Git Crash Course

May 03, 2012

Our current team has decided to adopt Git and some members aren't familiar with it.  I wanted to put together a short introduction to the Git command line for these team members.  The goal is to make team members productive immediately, while learning the nuances of Git over time.  My introduction assumes that you have Git installed and setup.  For installation instructions, go to  For instructions on configuring Git, I recommend Github's tutorials for Windows, OS X and Linux.

Cloning a Repository

First, you need to get a copy of the source code on your machine from a repository.  With Git, you do this by cloning the repository locally.  Since Git is a distributed version control system (DVCS), it will copy the whole source code repository locally.  For more on DVCS, check out this.

To clone a remote repository, you will need to use the Git clone command.  The following is example of clone a public GitHub repository:

$> git clone

Checking in Code

Now that you have the code, you can begin making changes.  Once you are ready to check in these changes, there are a few steps you need to take to get the changes into a remote repository:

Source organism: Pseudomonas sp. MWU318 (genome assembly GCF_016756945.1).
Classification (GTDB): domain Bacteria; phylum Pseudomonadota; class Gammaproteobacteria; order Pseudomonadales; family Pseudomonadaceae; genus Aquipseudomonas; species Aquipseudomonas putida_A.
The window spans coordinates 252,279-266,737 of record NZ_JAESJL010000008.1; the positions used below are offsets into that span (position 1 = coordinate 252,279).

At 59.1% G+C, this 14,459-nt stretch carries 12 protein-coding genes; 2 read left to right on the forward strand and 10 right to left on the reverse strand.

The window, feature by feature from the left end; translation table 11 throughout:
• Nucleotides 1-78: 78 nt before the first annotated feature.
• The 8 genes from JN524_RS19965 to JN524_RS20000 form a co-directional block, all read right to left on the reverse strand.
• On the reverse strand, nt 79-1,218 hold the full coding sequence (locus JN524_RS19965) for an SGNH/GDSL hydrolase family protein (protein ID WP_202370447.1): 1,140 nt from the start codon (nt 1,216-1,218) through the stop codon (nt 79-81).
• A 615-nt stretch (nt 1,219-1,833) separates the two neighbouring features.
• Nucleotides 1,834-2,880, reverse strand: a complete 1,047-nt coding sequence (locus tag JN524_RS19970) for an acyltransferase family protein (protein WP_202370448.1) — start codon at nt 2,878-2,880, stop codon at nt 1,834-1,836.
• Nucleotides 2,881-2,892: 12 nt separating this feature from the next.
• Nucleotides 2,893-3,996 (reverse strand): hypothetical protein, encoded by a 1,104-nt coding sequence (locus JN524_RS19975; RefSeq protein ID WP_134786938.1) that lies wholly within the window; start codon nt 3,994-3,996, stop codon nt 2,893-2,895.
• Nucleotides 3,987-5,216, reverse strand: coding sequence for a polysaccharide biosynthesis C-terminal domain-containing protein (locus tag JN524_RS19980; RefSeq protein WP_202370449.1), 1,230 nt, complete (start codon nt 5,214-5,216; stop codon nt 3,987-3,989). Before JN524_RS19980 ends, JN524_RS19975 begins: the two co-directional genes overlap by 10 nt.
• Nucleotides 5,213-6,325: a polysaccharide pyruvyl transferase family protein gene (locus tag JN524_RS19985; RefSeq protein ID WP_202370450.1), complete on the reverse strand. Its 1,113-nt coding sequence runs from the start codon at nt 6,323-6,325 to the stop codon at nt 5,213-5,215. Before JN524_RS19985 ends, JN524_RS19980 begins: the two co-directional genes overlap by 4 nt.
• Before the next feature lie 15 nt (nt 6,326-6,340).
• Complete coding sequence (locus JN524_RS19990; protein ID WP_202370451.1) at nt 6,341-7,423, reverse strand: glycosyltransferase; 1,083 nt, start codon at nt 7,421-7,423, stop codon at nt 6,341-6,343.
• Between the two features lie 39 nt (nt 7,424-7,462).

$> git status -S
$> git add . -A
$> git commit -m "Add a commit message here"
$> git push origin master

Line 1 issues a status command, telling you which files have changed locally.  The add command on line 2 tells Git to stage all changed files so that they can be committed to your local repository.  The commit command on line 3 will commit the changes you added to your local repository.  Line 4 is where you will push the changes in your local repository to the remote repository.

Note: Your fellow team members will not see your changes until you push them to the remote repository.  When you commit, you are only commit the change to your local copy of the repository

Getting the Latest Version

Prior to pushing your changes to a remote repository, you may want to grab the latest code from the repository.  To get the latest remote changes, use the following commands:

$> git fetch origin
$> git merge master

Line 1 will sync your local Git repository with the remote Git repository.  Your working copy of the code will not be updated until you issue a merge command (line 2).  Git provides a way of combining these two commands into one, by using the pull command:

$> git pull origin master

This command will fetch the remote repository changes, and merge them into the master branch.

Learn More

Git is a powerful version control tool and it is extremely useful.  This tutorial should get you started immediately.  But be warned, that you should take the time to learn more about Git and how it works.  Here are some useful resources for learning more about Git:

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